Consecrated: Asking the Right Question
Topic: Biblical Verse: Mark 10:17–10:22
The Twenty-first Sunday after Pentecost
October 13-14, 2018
“Consecrated: Asking the Right Question”
“In his bestselling new book, A More Beautiful Question: The Power of Inquiry to Spark Breakthrough Ideas, author Warren Berger argues that while we’re all hungry for better answers, we must first learn to ask the right questions. Through a number of well-researched stories, Berger demonstrates that the most creative, successful people in the world tend to be expert questioners. They’ve mastered the art of inquiry, raising questions no one else is asking—and finding the answers everyone else is seeking. In his latest book, Berger takes us inside such red-hot businesses as Google, Netflix, IDEO and Airbnb to show how questioning is baked into these companies’ organizational DNA. He also shares dozens of inspiring stories of artists, teachers, entrepreneurs, basement tinkerers and social activists who changed their lives and the world around them by starting with a ‘beautiful question.’” And just what is a “beautiful question?” Berger puts it like this: ‘I define it as a question that challenges assumptions: Why are we doing things the way we’ve done them the past 20 years? What if we tried X or Y? A beautiful question shifts the way we think about something and often sets in motion a process than can result in change’” (https://www.americanexpress.com/us/small-business/openforum/articles/the-power-of-asking-the-right-questions). The book’s title comes from the poet, e.e. cummings, who wrote: “Always the beautiful answer / who asks a more beautiful question.” In today’s Gospel lesson, a man comes before Jesus with a question, but is he asking the beautiful question? The right question? That becomes the theme for preaching today as we focus on week #2 of our fall stewardship theme, Consecrated, Lord, to Thee. May the Lord’s rich and abundant blessing rest upon the preaching, the hearing, and the living of his Word for Jesus’ sake.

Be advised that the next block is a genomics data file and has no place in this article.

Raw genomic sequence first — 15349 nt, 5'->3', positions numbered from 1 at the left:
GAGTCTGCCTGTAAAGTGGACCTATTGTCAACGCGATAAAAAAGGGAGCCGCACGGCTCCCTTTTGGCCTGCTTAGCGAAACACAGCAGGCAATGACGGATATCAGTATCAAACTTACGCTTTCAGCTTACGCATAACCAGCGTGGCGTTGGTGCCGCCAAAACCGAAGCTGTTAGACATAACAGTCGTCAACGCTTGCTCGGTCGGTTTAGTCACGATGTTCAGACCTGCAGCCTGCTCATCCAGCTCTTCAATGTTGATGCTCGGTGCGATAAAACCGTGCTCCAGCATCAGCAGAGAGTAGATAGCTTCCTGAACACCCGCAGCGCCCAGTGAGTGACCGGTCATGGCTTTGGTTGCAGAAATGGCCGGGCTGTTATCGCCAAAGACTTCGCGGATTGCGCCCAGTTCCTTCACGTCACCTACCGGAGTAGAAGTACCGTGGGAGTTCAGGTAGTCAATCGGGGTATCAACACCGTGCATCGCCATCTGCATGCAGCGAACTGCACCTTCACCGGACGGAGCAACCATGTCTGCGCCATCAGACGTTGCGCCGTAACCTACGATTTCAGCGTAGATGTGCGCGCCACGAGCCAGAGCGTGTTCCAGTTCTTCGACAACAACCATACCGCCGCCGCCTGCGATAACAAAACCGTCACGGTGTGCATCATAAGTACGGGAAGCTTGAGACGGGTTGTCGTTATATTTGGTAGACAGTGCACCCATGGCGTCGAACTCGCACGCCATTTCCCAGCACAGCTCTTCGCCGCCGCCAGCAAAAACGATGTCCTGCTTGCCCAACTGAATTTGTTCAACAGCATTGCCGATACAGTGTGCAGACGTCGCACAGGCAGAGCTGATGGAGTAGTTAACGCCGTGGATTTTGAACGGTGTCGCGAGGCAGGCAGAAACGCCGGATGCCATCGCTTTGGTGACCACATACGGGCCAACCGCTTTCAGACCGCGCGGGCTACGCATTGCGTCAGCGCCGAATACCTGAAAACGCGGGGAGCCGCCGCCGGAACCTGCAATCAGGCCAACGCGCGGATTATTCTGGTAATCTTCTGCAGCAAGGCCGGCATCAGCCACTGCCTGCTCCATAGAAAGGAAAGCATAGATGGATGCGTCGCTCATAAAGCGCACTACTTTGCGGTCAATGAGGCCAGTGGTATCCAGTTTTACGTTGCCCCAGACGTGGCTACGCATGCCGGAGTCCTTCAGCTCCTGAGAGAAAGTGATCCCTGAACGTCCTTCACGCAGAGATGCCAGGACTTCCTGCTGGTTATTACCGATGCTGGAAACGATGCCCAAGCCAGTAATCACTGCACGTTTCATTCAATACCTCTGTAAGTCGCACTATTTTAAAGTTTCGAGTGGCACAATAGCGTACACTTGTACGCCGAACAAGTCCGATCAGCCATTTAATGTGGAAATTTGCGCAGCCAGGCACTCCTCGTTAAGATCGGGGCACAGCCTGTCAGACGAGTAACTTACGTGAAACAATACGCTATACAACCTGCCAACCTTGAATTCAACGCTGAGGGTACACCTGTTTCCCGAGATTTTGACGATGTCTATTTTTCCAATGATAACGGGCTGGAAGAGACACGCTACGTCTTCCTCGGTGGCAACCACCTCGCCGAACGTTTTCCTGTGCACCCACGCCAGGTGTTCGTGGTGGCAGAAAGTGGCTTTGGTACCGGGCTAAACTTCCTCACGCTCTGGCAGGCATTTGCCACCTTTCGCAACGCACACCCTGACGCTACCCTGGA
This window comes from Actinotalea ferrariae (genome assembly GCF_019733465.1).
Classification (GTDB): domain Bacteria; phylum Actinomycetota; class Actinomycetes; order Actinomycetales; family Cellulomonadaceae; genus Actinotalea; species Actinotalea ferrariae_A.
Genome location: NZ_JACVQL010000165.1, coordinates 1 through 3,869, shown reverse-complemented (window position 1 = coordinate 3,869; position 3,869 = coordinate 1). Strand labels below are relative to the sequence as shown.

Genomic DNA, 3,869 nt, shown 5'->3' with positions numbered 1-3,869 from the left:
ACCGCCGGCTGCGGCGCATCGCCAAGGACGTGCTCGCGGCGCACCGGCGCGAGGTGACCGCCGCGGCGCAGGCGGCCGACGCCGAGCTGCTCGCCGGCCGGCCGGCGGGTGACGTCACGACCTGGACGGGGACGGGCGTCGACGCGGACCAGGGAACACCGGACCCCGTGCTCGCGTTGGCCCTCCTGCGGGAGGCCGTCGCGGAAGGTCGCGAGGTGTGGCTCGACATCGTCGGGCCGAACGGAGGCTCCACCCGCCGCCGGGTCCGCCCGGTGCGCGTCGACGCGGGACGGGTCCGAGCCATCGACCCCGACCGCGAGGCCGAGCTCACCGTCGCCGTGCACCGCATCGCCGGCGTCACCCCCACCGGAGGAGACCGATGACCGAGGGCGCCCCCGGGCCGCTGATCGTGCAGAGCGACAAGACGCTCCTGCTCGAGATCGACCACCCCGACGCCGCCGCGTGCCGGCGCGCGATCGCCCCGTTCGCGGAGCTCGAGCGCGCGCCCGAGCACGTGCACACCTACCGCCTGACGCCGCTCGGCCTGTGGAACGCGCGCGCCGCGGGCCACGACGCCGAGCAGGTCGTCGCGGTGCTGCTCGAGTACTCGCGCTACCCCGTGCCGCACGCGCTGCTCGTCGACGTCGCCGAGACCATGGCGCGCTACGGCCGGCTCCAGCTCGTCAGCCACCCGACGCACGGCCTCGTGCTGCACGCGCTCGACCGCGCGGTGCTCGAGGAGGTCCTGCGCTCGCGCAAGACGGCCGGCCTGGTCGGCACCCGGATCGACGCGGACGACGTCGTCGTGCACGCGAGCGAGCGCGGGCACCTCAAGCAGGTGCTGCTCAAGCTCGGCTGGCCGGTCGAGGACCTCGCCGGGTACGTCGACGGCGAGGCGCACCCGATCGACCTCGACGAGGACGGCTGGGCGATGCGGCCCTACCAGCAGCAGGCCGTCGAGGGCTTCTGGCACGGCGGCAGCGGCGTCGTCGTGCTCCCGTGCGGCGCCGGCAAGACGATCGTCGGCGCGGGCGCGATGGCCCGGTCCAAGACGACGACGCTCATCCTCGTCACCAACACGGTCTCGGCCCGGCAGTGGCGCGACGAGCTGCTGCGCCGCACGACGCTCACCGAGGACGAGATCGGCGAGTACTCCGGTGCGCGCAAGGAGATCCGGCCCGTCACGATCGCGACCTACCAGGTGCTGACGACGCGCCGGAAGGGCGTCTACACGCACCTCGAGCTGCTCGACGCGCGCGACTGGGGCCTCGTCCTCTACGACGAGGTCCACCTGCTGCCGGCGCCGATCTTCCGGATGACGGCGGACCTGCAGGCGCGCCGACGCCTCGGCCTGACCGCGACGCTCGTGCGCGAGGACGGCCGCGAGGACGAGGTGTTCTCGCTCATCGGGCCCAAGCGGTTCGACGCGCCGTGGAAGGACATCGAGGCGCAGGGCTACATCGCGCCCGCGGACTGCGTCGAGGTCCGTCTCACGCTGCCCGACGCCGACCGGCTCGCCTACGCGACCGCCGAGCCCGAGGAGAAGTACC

We get two installments of this section from Mark 10: the first half is today (Mark 10:17-22) and the second half is next Sunday (Mark 10:23-31). Sometimes this account in the Gospel lesson, found in Matthew, Mark, and Luke, is entitled “The Rich Young Ruler” (see Matthew 19:16-30; Mark 10:17-31; Luke 18:18-30). Mark doesn’t say that he is either young or a ruler; he simply says that “a man ran up and knelt before [Jesus]” (Mark 10:17). Matthew’s account says that he is a “young man” (Matthew 19:20) and Luke’s account tells us that he is “a ruler” (Luke 18:18). But all three accounts agree that he was very rich and had great possessions (Matthew 19:22; Mark 10:22; Luke 18:23). We don’t know his name, but he addresses Jesus respectfully, calling him “Good Teacher.” The man’s question is asked in all sincerity: “What must I do to inherit eternal life?” (Mark 10:17). But is he asking the right question? Jesus directs him back to the 10 Commandments and what life with God means in relation to God and to others, to which the man replies: “Teacher, all these I have kept from my youth” (Mark 10:20). The man’s question and response are revealing: “What must I do?... All these I have kept…” Lots of “I” language going on here, which means that he is looking to himself and his efforts to make himself right with God and gain heaven. Do we do the same?